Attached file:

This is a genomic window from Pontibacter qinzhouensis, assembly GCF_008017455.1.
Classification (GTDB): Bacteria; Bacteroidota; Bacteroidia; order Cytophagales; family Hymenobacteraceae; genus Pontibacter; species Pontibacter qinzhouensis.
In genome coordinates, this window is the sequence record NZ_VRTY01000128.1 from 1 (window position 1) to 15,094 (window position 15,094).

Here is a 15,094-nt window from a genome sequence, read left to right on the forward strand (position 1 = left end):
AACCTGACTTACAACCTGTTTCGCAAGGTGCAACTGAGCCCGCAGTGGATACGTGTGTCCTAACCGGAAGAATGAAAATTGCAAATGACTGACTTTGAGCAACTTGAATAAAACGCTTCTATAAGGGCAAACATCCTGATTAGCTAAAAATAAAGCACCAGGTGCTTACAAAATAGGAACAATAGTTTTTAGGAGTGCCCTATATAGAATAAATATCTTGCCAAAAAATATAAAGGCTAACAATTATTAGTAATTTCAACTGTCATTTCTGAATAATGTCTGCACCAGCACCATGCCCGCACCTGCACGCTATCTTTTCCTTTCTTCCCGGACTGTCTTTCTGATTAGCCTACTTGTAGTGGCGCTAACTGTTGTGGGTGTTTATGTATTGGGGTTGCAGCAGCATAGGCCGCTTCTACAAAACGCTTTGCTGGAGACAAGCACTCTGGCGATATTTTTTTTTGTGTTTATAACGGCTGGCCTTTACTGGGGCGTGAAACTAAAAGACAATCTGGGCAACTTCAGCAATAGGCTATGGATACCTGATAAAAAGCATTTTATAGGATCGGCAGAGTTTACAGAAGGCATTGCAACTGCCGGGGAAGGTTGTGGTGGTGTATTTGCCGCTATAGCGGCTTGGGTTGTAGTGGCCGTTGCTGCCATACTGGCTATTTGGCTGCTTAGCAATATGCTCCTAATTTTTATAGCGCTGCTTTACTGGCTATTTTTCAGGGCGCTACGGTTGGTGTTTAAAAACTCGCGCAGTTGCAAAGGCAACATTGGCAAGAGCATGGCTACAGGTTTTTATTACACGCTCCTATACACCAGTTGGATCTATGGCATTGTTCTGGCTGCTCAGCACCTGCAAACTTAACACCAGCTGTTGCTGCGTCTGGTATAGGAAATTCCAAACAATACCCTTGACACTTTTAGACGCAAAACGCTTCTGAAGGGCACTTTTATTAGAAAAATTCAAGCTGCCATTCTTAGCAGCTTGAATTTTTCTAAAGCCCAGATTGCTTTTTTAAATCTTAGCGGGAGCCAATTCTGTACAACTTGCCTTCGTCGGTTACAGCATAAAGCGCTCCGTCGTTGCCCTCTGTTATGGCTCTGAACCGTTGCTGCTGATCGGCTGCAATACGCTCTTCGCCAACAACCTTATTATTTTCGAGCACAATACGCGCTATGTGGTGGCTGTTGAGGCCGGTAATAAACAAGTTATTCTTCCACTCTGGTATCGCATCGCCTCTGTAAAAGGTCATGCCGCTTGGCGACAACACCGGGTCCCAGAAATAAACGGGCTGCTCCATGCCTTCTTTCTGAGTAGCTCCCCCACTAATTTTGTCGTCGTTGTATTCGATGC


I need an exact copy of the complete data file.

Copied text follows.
This is a genomic window from Pontibacter qinzhouensis, assembly GCF_008017455.1.
Classification (GTDB): Bacteria; Bacteroidota; Bacteroidia; order Cytophagales; family Hymenobacteraceae; genus Pontibacter; species Pontibacter qinzhouensis.
In genome coordinates, this window is the sequence record NZ_VRTY01000128.1 from 1 (window position 1) to 15,094 (window position 15,094).

Here is a 15,094-nt window from a genome sequence, read left to right on the forward strand (position 1 = left end):
AACCTGACTTACAACCTGTTTCGCAAGGTGCAACTGAGCCCGCAGTGGATACGTGTGTCCTAACCGGAAGAATGAAAATTGCAAATGACTGACTTTGAGCAACTTGAATAAAACGCTTCTATAAGGGCAAACATCCTGATTAGCTAAAAATAAAGCACCAGGTGCTTACAAAATAGGAACAATAGTTTTTAGGAGTGCCCTATATAGAATAAATATCTTGCCAAAAAATATAAAGGCTAACAATTATTAGTAATTTCAACTGTCATTTCTGAATAATGTCTGCACCAGCACCATGCCCGCACCTGCACGCTATCTTTTCCTTTCTTCCCGGACTGTCTTTCTGATTAGCCTACTTGTAGTGGCGCTAACTGTTGTGGGTGTTTATGTATTGGGGTTGCAGCAGCATAGGCCGCTTCTACAAAACGCTTTGCTGGAGACAAGCACTCTGGCGATATTTTTTTTTGTGTTTATAACGGCTGGCCTTTACTGGGGCGTGAAACTAAAAGACAATCTGGGCAACTTCAGCAATAGGCTATGGATACCTGATAAAAAGCATTTTATAGGATCGGCAGAGTTTACAGAAGGCATTGCAACTGCCGGGGAAGGTTGTGGTGGTGTATTTGCCGCTATAGCGGCTTGGGTTGTAGTGGCCGTTGCTGCCATACTGGCTATTTGGCTGCTTAGCAATATGCTCCTAATTTTTATAGCGCTGCTTTACTGGCTATTTTTCAGGGCGCTACGGTTGGTGTTTAAAAACTCGCGCAGTTGCAAAGGCAACATTGGCAAGAGCATGGCTACAGGTTTTTATTACACGCTCCTATACACCAGTTGGATCTATGGCATTGTTCTGGCTGCTCAGCACCTGCAAACTTAACACCAGCTGTTGCTGCGTCTGGTATAGGAAATTCCAAACAATACCCTTGACACTTTTAGACGCAAAACGCTTCTGAAGGGCACTTTTATTAGAAAAATTCAAGCTGCCATTCTTAGCAGCTTGAATTTTTCTAAAGCCCAGATTGCTTTTTTAAATCTTAGCGGGAGCCAATTCTGTACAACTTGCCTTCGTCGGTTACAGCATAAAGCGCTCCGTCGTTGCCCTCTGTTATGGCTCTGAACCGTTGCTGCTGATCGGCTGCAATACGCTCTTCGCCAACAACCTTATTATTTTCGAGCACAATACGCGCTATGTGGTGGCTGTTGAGGCCGGTAATAAACAAGTTATTCTTCCACTCTGGTATCGCATCGCCTCTGTAAAAGGTCATGCCGCTTGGCGACAACACCGGGTCCCAGAAATAAACGGGCTGCTCCATGCCTTCTTTCTGAGTAGCTCCCCCACTAATTTTGTCGTCGTTGTATTCGATGC